Rooster pecks a niche in neighbours' affections

KAROLINE TUCKEY
Last updated 10:06 27/11/2012
HUTRoosterweb
KAROLINE TUCKEY
Eggcentric neighbour: Why did the rooster cross the road? To make its home next to the railway track in Epuni.

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A rooster who has made his home on the railside verge on Oxford Tce in Epuni has become a bit of a star.

Locals say the rooster adopted the spot by a popular crossing about five weeks ago, and has a growing following of visitors who drop by with food for him.

Bruce Bleuler, known as Blue, lives across the road from the chicken's spot, and says neighbours and visitors are following the rooster's fate closely.

"I hear it about half past four in the morning. It wakes me up, but he's a dag; he's a good looking bird, and he's a right character.

"It's a bit of a talking point in the neighbourhood, and we take it in turns to feed him."

Blue says he has named the rooster Bluey, and if the bird spots him watching from a window, it crows.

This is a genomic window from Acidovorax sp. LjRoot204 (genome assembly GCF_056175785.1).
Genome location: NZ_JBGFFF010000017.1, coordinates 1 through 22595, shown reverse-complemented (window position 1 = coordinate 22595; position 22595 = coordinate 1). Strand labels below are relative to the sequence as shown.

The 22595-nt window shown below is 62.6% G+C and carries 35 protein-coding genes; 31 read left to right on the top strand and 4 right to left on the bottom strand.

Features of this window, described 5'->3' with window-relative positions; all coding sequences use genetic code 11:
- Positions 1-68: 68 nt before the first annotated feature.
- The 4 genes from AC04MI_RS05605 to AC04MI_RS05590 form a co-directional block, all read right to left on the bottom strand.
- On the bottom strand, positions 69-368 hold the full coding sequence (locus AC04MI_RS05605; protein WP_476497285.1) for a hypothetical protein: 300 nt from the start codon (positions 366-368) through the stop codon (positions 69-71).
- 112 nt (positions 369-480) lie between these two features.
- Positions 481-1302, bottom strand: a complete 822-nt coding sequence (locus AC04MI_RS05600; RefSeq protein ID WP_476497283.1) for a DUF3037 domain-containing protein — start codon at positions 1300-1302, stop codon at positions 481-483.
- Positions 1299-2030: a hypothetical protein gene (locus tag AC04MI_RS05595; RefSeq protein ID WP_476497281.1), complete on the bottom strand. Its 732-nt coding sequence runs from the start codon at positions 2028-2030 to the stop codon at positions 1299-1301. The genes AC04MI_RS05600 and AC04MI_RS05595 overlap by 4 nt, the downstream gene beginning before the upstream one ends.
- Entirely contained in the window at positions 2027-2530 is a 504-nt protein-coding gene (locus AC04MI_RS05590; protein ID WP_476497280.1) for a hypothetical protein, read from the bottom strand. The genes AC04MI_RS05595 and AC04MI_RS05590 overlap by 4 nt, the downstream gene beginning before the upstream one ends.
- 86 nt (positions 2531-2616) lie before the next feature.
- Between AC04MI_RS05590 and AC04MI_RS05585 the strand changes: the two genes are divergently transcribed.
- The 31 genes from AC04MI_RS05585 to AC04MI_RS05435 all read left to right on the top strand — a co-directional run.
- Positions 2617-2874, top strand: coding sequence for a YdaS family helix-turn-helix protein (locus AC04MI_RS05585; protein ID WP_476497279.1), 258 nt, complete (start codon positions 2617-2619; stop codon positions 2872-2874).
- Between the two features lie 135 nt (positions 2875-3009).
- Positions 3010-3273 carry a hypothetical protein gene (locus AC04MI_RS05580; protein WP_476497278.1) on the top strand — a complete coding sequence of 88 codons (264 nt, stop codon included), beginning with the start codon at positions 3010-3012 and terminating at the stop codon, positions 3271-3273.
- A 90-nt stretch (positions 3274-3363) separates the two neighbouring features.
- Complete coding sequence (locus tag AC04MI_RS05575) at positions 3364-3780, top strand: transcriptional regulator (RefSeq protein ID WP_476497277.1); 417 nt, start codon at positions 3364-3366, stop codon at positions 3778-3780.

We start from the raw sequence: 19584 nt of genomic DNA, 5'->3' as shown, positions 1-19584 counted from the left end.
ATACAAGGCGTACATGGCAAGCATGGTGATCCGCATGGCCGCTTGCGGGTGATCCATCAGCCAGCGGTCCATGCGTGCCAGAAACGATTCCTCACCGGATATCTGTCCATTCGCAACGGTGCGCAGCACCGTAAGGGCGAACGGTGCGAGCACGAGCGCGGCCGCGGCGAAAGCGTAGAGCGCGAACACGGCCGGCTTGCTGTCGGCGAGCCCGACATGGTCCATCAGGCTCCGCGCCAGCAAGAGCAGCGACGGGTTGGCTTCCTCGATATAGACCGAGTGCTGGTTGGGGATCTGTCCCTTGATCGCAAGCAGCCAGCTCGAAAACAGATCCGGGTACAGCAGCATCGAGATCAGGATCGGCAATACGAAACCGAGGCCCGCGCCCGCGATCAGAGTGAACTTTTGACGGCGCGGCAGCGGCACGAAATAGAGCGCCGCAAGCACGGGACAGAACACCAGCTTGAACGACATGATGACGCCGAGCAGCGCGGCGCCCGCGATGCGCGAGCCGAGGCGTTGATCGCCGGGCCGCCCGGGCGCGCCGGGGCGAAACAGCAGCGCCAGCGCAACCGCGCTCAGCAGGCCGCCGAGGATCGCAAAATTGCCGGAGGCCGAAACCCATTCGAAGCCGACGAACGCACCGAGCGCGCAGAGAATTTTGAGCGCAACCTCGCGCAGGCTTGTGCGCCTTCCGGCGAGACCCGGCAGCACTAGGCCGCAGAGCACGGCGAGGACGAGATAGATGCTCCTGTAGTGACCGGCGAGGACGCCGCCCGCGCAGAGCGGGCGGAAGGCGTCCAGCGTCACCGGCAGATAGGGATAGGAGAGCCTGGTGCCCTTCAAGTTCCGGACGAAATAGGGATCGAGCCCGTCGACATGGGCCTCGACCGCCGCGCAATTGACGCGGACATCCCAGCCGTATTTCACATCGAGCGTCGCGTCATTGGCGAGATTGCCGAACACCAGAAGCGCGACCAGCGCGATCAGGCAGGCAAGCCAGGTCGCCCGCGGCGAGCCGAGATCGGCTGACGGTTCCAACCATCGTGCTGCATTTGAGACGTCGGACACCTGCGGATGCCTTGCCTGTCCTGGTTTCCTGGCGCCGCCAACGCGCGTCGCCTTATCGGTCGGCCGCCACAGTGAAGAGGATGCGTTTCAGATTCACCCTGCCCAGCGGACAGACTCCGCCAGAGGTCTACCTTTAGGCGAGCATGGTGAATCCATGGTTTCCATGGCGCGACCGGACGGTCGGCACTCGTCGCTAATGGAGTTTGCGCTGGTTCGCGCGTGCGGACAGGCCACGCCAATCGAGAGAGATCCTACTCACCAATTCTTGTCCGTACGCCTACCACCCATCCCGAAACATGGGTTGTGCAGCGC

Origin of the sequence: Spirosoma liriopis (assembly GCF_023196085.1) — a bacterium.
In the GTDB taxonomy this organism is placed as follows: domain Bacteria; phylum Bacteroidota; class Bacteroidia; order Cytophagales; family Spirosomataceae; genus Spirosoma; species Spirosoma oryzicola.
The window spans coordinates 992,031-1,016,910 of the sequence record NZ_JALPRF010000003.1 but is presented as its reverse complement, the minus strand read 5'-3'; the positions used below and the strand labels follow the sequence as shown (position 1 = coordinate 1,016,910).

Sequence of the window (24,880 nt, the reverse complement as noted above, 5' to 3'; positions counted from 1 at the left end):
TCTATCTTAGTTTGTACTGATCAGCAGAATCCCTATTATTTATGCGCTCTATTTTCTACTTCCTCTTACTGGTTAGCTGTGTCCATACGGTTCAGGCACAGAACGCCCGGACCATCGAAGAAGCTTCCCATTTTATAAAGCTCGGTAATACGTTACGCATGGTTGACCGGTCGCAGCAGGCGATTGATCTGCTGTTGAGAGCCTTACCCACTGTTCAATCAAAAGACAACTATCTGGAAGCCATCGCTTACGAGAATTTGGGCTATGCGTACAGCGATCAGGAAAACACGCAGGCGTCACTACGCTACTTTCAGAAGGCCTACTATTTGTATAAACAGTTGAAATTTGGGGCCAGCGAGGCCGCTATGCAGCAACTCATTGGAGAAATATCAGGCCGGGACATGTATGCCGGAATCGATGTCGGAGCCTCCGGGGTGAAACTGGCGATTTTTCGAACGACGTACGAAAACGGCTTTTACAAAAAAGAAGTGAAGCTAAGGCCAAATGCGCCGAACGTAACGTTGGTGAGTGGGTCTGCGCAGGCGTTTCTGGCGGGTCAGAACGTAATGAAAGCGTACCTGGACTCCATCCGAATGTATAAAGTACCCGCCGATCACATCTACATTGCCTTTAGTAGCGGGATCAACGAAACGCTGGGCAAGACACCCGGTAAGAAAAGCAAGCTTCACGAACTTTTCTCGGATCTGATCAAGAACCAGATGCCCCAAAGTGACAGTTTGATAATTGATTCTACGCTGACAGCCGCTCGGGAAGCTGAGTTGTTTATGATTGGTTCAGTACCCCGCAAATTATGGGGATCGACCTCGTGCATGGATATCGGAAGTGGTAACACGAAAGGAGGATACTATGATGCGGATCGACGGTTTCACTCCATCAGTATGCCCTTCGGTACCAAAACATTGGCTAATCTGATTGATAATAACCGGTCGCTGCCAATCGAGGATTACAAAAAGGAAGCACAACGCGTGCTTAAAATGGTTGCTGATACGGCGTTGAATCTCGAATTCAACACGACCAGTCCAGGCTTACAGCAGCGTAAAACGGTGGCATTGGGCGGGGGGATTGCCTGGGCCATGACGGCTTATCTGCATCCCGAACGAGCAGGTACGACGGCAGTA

It eats from his hand and is partial to cat biscuits, silverbeet, carrots and bread. However, it has a fierce and quick peck for anyone who tries to pat him.

"He's pretty smart, he gave the cat from this house a real good back hook and I've never seen a cat move so fast.

"My cats won't go near him."

Blue has also seen children trying to sneak up on the rooster with sticks, but so far he has easily escaped to the safety of a higher branch.

Epuni retired man Harry McKevitt visits the rooster every day on his walk, and says he is impressed it has lasted this long.

"He seems to be doing fine, he's living a charmed life between the road and the railway."

But does Bluey ever emulate the saying and cross the road?

Mr McKevitt and others we talked to say they have not seen him off his island. Blue says the rooster's normal 20-metre range is along the grass verge and he knows of only one sighting on the other side of the tracks.

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